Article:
First harvests and little friend

95 g of blackberries!!
A dinner’s worth of green beans! From Mbombo (more) and blue lake (fewer and smaller) beans.
A lightning bug sitting on the zucchini.
A’grappoli d’inverno tomatoes (larger ones) and white currant tomatoes (small yellow ones). I’m delighted the white currants grew true to seed since I collected them last year!
The Chef cooked the green beans with bacon and put walking onions chopped on baked potato.
A little gray treefrog guards the zucchini from a radish leaf!

Everything is growing!

Spring is really springing today. It’s very humid and warm too though no substantial rain yet despite forecast.

Widow sedum is growing a lot since I put seedlings here in fall.
Possibly dill seedlings.
Blackberry is leafing out.
Red lake currant is budding.
Pink champagne currant budding too. 
Native “Crandall” currant budding.  I just got it this winter.
Native field violet or “johnny jump up” (Viola bicolor I think) is blooming in front yard near non-native chickweed (white flower) and non-native henbit (between the chickweed and the violet).
Spinach is a bit chewed on.
I don’t know when the lettuce grew this size but it feels sudden.
“Rhubarb” Swiss chard (named for red stems).
New Kuroda carrot.  The other two carrot varieties are also up.  I put jars over these first few in case bunnies like them like they like the mizuna and bok choy.  Mustard greens untouched.
Radishes getting adult leaves.
Collard greens from Judy sprouting.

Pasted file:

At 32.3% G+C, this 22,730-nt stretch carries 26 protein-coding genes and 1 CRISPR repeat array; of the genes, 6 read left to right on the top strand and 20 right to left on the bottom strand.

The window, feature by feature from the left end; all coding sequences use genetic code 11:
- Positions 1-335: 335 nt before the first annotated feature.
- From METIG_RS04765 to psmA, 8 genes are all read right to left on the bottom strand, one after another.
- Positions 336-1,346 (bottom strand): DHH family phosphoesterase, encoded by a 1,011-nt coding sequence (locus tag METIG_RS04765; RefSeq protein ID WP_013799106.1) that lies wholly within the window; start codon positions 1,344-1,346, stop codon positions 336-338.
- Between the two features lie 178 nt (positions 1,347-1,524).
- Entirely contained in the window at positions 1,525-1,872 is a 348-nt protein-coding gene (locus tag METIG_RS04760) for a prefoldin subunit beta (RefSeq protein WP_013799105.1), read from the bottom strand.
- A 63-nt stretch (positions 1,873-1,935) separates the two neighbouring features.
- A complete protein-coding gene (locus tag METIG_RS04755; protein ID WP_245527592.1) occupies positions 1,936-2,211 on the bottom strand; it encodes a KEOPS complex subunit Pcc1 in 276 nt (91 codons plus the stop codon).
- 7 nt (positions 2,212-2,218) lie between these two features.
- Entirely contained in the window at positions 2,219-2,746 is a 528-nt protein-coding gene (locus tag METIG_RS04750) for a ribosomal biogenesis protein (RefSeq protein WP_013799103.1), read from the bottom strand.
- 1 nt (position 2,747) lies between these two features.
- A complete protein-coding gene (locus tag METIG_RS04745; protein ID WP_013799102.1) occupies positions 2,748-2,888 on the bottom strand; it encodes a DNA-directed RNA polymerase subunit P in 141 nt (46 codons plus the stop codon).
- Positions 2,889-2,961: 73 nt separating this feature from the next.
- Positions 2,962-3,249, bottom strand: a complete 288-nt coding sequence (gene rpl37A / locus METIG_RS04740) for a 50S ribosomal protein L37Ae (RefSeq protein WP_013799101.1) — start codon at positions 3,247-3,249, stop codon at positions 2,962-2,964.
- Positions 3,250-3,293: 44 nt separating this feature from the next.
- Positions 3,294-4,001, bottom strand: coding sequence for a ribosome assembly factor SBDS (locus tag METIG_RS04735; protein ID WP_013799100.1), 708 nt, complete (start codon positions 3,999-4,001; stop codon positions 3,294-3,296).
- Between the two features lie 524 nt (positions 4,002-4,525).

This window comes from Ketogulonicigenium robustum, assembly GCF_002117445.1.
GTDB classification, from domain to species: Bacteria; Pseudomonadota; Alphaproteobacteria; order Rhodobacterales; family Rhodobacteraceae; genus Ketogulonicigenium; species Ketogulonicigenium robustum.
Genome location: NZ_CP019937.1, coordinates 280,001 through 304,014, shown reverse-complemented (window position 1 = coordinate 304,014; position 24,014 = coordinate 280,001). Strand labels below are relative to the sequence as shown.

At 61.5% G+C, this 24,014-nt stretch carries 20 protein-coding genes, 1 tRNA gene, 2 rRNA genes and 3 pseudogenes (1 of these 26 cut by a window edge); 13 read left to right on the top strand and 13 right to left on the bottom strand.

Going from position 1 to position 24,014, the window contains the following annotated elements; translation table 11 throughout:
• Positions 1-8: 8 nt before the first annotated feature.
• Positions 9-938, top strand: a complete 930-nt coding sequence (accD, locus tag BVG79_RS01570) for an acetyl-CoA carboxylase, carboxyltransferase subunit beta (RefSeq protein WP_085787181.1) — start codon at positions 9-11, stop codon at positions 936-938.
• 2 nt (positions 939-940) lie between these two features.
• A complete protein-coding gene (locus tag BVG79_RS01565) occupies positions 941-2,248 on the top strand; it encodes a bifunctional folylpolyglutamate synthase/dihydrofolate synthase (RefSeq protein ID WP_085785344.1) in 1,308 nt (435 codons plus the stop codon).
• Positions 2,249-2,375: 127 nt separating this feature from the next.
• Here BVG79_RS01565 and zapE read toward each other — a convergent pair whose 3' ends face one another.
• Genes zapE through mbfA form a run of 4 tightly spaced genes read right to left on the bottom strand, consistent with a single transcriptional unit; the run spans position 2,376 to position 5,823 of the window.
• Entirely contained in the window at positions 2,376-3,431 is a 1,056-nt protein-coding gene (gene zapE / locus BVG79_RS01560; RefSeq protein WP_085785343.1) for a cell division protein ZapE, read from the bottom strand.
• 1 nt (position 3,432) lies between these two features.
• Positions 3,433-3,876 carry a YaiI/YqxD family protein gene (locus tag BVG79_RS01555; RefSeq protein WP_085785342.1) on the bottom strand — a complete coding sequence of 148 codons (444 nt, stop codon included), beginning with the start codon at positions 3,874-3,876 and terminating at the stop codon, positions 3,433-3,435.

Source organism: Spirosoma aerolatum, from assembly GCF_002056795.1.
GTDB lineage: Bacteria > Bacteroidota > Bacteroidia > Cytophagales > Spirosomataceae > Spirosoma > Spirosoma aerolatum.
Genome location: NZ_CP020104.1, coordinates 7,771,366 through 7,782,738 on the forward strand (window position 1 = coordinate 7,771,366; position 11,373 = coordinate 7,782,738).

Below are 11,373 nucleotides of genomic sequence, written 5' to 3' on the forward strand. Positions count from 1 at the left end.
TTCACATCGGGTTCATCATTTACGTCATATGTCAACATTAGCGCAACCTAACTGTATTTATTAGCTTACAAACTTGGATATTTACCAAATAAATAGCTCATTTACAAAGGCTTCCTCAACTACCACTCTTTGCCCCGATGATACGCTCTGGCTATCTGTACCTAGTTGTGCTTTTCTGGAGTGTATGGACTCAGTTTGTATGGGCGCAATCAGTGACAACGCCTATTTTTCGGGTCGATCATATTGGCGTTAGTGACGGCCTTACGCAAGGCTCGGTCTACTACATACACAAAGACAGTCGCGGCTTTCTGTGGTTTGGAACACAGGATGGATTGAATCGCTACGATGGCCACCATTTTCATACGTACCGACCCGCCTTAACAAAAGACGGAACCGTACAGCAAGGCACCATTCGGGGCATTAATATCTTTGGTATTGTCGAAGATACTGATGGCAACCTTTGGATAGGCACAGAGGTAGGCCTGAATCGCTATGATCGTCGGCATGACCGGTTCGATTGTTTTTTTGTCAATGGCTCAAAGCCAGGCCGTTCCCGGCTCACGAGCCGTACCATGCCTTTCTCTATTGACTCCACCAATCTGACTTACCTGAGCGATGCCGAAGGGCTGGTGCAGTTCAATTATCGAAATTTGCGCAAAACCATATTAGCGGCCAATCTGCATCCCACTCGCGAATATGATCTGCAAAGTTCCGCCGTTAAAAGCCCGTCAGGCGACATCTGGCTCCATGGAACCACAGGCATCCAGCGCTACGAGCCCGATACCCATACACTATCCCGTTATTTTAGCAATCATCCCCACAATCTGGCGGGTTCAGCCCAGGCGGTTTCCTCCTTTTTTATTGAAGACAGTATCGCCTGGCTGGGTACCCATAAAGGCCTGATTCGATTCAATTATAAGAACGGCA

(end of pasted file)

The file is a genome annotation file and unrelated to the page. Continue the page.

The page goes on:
In the plant window, mammolo (green ones) and red rubin (red ones) basil have been up a few days now.

More fresh babies

Some in front yard, some in back yard!

Cilantro seeded last fall in herb bed.

I forgot to take a picture of the seedling radishes in the front yard before it got dark. They were ones I planted before the big freeze, on Feb. 5.

Daily field trip continues for veggies and the wildflowers are doing well staying out all night too (n = 1 night).

Spring planting! It’s going to freeze next week!

Paula and I were going to plant things tomorrow, but it’s looking quite chilly. It’s just gorgeous out right now. So we spent a half an hour or so and got two kinds of onions (yellow granex and white granex) from sets in the beds, two kinds of potatoes in containers (experimenting with burlap sacks, potting soil bag, and cardboard boxes to make hilling them easier to get more potatoes), and seeds of French breakfast radish, green wave mustard, and Oregon sugar pod II pea. The peas we already have a few little vines of but I figured another round wouldn’t hurt to replace some since they blanch and freeze well if we get a lot.

White granex onions with some moss curled parsley from last year.
Yellow granex bulb onions with some cabbage and chard from last year.
Paula had the excellent idea to show the Yukon gold potato (burlap sacks/top) and Kennebec white potato (box and plastic bag) with their planters. We’re having a big freeze forecast for next week, so I only used half of the seed potatoes in case these die. (Also, I ran out of containers for now.) I am putting potatoes in containers to make them easier to hill dirt around, and also because crop rotation when all you plant is Solanaceae is very challenging.
Briar says it was good sleepy sunshine to supervise in. She was pleased.